James Webb Telescope Captures Stunning Images Of Jupiter

The James Webb Telescope has now captured stunning images of Jupiter, which have been released by NASA.

By Douglas Helm | Published

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NASA Jupiter

The James Webb Space Telescope continues to impress with incredible images of our solar system. The most recent round of pictures gives us unprecedented looks at the largest planet in our solar system, Jupiter. NASA explained that the images are composites from several images taken by the telescope. Since infrared light is invisible to the naked eye, the images have been colorized on the visual spectrum to highlight certain details of the planet. You can see some of the images below:

The first image gives us a great close-up view of Jupiter while the other image zooms out a little, showing some of the orbiting moons of Jupiter and the rings. In the third image, you can see some points of interest labeled. For some scale, see you can see Adrastea and Almathea in the second and third images. These are moons of Jupiter. If you want to scale Jupiter to Earth, you can look at the famous Great Red Spot. In these images, the spot appears white due to the reflection of the sun. The Great Red Spot is a raging storm that is larger than Earth. The storm has been going strong for over a century.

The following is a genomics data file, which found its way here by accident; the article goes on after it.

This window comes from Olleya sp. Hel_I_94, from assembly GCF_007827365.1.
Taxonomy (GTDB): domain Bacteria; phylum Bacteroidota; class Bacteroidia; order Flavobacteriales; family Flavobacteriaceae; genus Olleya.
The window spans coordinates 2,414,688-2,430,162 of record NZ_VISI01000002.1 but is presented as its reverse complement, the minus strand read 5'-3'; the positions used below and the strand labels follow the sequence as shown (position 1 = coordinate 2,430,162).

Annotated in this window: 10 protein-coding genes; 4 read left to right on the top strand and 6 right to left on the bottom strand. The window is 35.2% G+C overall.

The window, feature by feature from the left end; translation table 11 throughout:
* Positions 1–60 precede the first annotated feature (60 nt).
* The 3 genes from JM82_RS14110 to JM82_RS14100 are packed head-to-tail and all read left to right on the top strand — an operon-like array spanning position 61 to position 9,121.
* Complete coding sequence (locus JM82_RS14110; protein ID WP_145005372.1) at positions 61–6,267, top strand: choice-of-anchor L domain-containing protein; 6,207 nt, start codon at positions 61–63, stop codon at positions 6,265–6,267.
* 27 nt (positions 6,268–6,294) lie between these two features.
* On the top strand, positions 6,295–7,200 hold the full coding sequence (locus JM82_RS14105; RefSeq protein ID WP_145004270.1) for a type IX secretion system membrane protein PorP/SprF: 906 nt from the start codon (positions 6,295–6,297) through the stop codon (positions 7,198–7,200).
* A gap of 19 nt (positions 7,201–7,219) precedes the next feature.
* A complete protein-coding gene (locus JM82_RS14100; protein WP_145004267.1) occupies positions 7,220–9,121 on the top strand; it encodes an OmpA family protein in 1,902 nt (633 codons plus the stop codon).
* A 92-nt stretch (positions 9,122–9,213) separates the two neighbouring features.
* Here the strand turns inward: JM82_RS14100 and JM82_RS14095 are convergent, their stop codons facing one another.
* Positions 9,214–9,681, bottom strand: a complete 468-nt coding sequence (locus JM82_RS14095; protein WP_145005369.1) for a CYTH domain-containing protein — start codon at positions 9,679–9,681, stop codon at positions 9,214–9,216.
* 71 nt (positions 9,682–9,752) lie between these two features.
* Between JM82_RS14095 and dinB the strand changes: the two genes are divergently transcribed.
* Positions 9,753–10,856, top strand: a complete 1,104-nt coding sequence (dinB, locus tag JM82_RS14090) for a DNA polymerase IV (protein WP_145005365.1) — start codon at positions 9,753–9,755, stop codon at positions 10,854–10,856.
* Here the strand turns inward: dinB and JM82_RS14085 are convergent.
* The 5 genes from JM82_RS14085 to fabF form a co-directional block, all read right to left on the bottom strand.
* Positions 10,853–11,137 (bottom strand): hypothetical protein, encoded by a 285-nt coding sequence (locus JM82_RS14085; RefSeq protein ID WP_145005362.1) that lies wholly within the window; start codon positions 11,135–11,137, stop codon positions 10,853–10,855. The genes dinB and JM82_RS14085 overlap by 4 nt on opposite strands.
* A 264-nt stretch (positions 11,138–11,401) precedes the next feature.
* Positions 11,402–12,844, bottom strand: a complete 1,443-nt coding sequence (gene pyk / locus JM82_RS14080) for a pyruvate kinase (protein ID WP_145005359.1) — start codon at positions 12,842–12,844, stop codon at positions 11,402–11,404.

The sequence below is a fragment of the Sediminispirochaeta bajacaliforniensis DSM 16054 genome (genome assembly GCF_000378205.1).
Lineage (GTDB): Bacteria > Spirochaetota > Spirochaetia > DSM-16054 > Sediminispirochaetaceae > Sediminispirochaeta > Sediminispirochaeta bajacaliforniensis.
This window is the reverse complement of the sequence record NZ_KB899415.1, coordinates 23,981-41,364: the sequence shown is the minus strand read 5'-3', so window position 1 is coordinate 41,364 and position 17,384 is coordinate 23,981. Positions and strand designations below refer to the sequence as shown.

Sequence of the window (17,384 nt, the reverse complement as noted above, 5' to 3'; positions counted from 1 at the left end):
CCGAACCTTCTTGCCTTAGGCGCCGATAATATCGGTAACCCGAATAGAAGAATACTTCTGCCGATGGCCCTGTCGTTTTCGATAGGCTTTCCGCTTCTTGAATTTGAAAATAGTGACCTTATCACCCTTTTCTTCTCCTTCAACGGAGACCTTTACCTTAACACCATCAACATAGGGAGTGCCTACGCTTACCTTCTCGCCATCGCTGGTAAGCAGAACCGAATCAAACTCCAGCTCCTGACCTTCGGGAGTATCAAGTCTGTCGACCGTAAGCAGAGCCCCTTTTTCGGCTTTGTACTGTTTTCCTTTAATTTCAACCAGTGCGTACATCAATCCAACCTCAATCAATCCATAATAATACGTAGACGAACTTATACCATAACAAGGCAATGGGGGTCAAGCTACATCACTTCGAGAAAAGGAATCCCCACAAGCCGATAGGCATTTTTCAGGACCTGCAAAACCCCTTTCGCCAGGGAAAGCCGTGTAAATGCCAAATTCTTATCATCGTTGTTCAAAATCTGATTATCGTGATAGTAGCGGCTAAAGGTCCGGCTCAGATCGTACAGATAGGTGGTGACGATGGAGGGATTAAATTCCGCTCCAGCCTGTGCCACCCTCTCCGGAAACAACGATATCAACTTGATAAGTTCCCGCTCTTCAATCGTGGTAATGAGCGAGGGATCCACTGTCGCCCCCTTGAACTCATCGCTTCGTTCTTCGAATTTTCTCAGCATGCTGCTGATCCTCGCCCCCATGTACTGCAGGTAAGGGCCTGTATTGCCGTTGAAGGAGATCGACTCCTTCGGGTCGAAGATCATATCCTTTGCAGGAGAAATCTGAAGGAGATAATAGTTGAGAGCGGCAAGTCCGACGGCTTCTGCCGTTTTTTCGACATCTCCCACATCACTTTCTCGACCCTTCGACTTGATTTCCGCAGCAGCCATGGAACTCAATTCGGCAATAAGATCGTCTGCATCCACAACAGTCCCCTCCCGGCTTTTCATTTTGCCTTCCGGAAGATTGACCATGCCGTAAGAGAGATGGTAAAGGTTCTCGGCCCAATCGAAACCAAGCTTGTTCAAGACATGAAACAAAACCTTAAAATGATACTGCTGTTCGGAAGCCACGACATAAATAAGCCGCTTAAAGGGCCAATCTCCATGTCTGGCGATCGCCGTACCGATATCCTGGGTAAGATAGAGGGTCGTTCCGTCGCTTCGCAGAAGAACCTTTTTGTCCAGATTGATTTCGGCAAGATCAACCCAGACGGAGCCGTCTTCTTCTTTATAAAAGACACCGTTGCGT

Jupiter is easily the biggest planet in our solar system, with a size twice as big as all the other planets of our solar system combined. Jupiter is a gas giant, meaning it doesn’t have a surface like the one we take advantage of on Earth. It’s possible that Jupiter may have a solid inner core. However, the planet is primarily comprised of clouds of ammonia and water, floating in an atmosphere of hydrogen and helium. And if you think Earth’s moon is impressive, Jupiter actually has as many as 79 moons. Perhaps the most interesting of these is Europa, which is the most likely to support life. Io, Ganymede, and Callisto are also of great scientific interest out of the many satellites in Jupiter’s massive orbit.

While the picture from the James Webb Space Telescope isn’t our only observation of Jupiter, it’s definitely one of the most high-quality images we have of the planet yet. NASA has sent a total nine of nine spacecraft to visit Jupiter, with seven of them passing by the gas giant and two of them observing from orbit. Juno is the most recent spacecraft to observe Jupiter up close, arriving on the planet in 2016. While these incredible images of Jupiter are great, the James Webb Space Telescope’s power will be primarily used to observe further flung events and phenomena in our galaxy and beyond. The James Webb Space Telescope is currently about one million miles from Earth and has the capability of detecting light that began traveling toward Earth 13 billion years ago. This amazing technology has the potential to reveal new information on new star formation, galaxy formation, and even the potential life-supporting potential of exoplanets. One thing is for sure, we’re bound to get more cool photos from the James Webb Space Telescope either way.